There are many things to love about being a writer, but one of the best is the chance to connect with amazing people. Alberta entrepreneurs Bobbi Paidel and Philip Haley – of Tribe of Lambs – fall into that category. These guys are all about spreading positive vibes with their work in India and I was very fortunate to be inspired by them a while back.
India has approximately 2.1 million people living with HIV and about 170,000 of those are children under the age of 15.
Tribe of Lambs supports projects with on-the-ground NGOs in India by dedicating 100% of all its profits towards tuition, school supplies, uniforms, transport, creating safe places for learning, providing access to facilities and resources required to build bright futures and awareness initiatives in Canada, UK and India.
Sit-in on my interview with Tribe of Lambs Founder, Paidel, and its Marketing Director, Haley, to see why this is a Canadian venture you want to check out today and tell al your besties about.
(*Disclaimer, this interview and story was originally done for another awesome Alberta-based venture called StandOut Publications in the Fall of 2017. You should check it out for more positive stories of Canada-based inspirations.)
I hope you will all see why I felt like sharing this article with you even though it’s an older piece I did as a freelance writer – this interview forever impacted me.
The passion by Bobbi Paidel was so evident and half-a-year later I find myself entering the world of entrepreneurship as well. I have always wanted to be in the business of helping others and I did that as a journalist, but with Fibromyalgia getting more troubling, I realized I needed to look at other ways I could fulfill that personal mandate.
In every step of my personal process of creating my new business, which I will have plenty to share on in the next few months with my readers, Paidel’s interview stayed with me. The idea that a business can be good for the founder, but also for many others around them is exhilarating. I have every intent of being able to successfully follow the lead of these amazing Alberta entrepreneurs when my own business comes to be.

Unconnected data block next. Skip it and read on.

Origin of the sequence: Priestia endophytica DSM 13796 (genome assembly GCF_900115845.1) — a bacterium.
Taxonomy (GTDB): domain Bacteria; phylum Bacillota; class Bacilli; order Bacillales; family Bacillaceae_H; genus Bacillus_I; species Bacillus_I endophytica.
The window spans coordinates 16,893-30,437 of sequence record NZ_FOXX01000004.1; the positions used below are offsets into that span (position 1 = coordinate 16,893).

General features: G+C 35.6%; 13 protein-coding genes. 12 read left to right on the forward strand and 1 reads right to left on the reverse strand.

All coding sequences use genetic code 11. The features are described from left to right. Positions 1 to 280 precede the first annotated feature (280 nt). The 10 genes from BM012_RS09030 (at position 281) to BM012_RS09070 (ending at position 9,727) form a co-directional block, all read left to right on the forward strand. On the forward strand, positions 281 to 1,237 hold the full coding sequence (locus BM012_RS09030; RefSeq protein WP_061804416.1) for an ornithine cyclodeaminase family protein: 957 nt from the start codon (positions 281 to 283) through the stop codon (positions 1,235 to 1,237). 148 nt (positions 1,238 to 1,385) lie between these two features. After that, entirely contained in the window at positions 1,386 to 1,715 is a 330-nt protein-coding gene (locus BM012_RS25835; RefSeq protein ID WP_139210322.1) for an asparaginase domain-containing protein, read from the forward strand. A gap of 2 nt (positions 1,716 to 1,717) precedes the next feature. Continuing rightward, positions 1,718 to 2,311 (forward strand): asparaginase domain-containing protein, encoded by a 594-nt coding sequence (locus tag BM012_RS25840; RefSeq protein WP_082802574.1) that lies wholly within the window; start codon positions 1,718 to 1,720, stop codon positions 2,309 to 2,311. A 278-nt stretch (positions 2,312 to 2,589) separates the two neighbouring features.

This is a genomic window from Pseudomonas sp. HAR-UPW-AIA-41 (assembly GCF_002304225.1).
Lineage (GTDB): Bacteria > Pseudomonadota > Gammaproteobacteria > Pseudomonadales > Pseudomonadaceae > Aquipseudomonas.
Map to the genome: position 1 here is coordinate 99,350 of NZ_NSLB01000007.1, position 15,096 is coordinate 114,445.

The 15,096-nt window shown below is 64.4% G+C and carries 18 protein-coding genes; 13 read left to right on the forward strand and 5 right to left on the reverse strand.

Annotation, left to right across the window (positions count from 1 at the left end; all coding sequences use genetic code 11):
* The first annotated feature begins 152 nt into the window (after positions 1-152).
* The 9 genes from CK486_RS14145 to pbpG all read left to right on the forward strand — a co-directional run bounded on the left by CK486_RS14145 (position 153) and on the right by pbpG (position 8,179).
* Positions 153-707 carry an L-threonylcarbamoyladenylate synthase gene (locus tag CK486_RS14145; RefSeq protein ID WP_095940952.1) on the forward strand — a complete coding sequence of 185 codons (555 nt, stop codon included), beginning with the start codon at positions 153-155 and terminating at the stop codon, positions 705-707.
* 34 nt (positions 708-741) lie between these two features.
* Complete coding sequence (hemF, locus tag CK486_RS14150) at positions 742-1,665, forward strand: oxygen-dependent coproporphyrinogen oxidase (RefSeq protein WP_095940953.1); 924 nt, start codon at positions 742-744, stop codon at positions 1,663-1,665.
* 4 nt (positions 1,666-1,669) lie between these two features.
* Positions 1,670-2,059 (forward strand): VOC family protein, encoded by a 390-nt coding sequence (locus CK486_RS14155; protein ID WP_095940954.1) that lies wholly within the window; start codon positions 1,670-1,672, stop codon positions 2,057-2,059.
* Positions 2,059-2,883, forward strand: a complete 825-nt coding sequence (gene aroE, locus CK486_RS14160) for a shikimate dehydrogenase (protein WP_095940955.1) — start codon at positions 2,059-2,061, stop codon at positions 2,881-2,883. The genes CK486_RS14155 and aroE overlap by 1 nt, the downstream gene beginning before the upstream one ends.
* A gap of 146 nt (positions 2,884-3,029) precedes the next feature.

Q: Tribe of Lambs is an ethical jewelry brand, why did you decided to take that path as a business?
A (Paidel): After working in the fashion industry in Toronto I became pretty jaded with the superficial nature of the business. I really started to question big brand ethics as well as the impact I was making in the world. I ended up in India for 7 months and had the space to create something more meaningful with the skill set I had. The social need is so apparent in India and I became inspired to find a way to give back while also creating a successful business model for myself.
Q: What does the name Tribe of Lambs signify?
A (Paidel): I love our name! I wanted the name to encompass our ethos of compassion but still be professional and accessible. The lamb is representative of the children we support. A lamb, just like a child, on its own is vulnerable…but there is strength in numbers – hence the Tribe. The Tribe is the community we’ve built – and are growing – of conscious consumers looking to make a stand for a better world through how they choose to spend their money.
Q: You have a campaign supporting HIV+ children in India through your products. Why India and why this campaign?